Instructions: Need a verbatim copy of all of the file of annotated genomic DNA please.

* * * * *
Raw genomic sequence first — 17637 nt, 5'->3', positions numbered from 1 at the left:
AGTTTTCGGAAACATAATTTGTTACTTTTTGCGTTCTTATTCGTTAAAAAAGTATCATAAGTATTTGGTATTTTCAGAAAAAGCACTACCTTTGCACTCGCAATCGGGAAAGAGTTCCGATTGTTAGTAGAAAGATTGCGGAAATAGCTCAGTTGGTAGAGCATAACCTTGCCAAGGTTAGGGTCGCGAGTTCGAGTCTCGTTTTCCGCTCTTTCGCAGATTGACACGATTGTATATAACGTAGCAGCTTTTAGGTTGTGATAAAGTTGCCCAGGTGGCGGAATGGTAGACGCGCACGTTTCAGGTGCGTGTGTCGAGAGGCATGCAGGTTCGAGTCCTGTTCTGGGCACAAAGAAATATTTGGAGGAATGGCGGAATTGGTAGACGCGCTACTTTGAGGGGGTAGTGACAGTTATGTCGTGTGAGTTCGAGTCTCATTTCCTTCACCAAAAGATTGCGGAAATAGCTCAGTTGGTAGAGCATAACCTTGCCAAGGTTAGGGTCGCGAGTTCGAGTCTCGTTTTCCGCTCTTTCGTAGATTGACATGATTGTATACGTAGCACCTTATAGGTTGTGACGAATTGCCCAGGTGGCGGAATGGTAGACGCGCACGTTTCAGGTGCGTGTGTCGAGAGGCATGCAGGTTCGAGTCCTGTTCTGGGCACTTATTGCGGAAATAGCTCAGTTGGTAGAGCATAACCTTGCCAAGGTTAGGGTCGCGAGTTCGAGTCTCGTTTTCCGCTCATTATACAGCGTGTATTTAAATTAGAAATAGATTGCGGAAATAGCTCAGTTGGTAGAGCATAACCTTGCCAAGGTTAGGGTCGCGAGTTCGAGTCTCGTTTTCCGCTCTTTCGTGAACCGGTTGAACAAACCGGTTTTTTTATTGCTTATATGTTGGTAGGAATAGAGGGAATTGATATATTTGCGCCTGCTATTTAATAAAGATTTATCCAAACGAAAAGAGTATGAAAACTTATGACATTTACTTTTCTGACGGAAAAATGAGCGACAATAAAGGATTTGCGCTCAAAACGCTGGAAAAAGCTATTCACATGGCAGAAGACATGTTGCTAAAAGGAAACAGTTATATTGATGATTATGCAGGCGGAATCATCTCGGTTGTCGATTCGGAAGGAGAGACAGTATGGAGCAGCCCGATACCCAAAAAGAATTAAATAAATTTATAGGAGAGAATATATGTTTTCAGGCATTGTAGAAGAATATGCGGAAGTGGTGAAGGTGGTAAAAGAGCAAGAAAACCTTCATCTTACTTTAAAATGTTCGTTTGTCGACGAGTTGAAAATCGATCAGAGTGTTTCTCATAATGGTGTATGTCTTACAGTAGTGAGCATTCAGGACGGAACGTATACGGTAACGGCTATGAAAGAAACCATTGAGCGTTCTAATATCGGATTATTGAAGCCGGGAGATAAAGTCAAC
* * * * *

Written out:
Raw genomic sequence first — 17637 nt, 5'->3', positions numbered from 1 at the left:
AGTTTTCGGAAACATAATTTGTTACTTTTTGCGTTCTTATTCGTTAAAAAAGTATCATAAGTATTTGGTATTTTCAGAAAAAGCACTACCTTTGCACTCGCAATCGGGAAAGAGTTCCGATTGTTAGTAGAAAGATTGCGGAAATAGCTCAGTTGGTAGAGCATAACCTTGCCAAGGTTAGGGTCGCGAGTTCGAGTCTCGTTTTCCGCTCTTTCGCAGATTGACACGATTGTATATAACGTAGCAGCTTTTAGGTTGTGATAAAGTTGCCCAGGTGGCGGAATGGTAGACGCGCACGTTTCAGGTGCGTGTGTCGAGAGGCATGCAGGTTCGAGTCCTGTTCTGGGCACAAAGAAATATTTGGAGGAATGGCGGAATTGGTAGACGCGCTACTTTGAGGGGGTAGTGACAGTTATGTCGTGTGAGTTCGAGTCTCATTTCCTTCACCAAAAGATTGCGGAAATAGCTCAGTTGGTAGAGCATAACCTTGCCAAGGTTAGGGTCGCGAGTTCGAGTCTCGTTTTCCGCTCTTTCGTAGATTGACATGATTGTATACGTAGCACCTTATAGGTTGTGACGAATTGCCCAGGTGGCGGAATGGTAGACGCGCACGTTTCAGGTGCGTGTGTCGAGAGGCATGCAGGTTCGAGTCCTGTTCTGGGCACTTATTGCGGAAATAGCTCAGTTGGTAGAGCATAACCTTGCCAAGGTTAGGGTCGCGAGTTCGAGTCTCGTTTTCCGCTCATTATACAGCGTGTATTTAAATTAGAAATAGATTGCGGAAATAGCTCAGTTGGTAGAGCATAACCTTGCCAAGGTTAGGGTCGCGAGTTCGAGTCTCGTTTTCCGCTCTTTCGTGAACCGGTTGAACAAACCGGTTTTTTTATTGCTTATATGTTGGTAGGAATAGAGGGAATTGATATATTTGCGCCTGCTATTTAATAAAGATTTATCCAAACGAAAAGAGTATGAAAACTTATGACATTTACTTTTCTGACGGAAAAATGAGCGACAATAAAGGATTTGCGCTCAAAACGCTGGAAAAAGCTATTCACATGGCAGAAGACATGTTGCTAAAAGGAAACAGTTATATTGATGATTATGCAGGCGGAATCATCTCGGTTGTCGATTCGGAAGGAGAGACAGTATGGAGCAGCCCGATACCCAAAAAGAATTAAATAAATTTATAGGAGAGAATATATGTTTTCAGGCATTGTAGAAGAATATGCGGAAGTGGTGAAGGTGGTAAAAGAGCAAGAAAACCTTCATCTTACTTTAAAATGTTCGTTTGTCGACGAGTTGAAAATCGATCAGAGTGTTTCTCATAATGGTGTATGTCTTACAGTAGTGAGCATTCAGGACGGAACGTATACGGTAACGGCTATGAAAGAAACCATTGAGCGTTCTAATATCGGATTATTGAAGCCGGGAGATAAAGTCAAC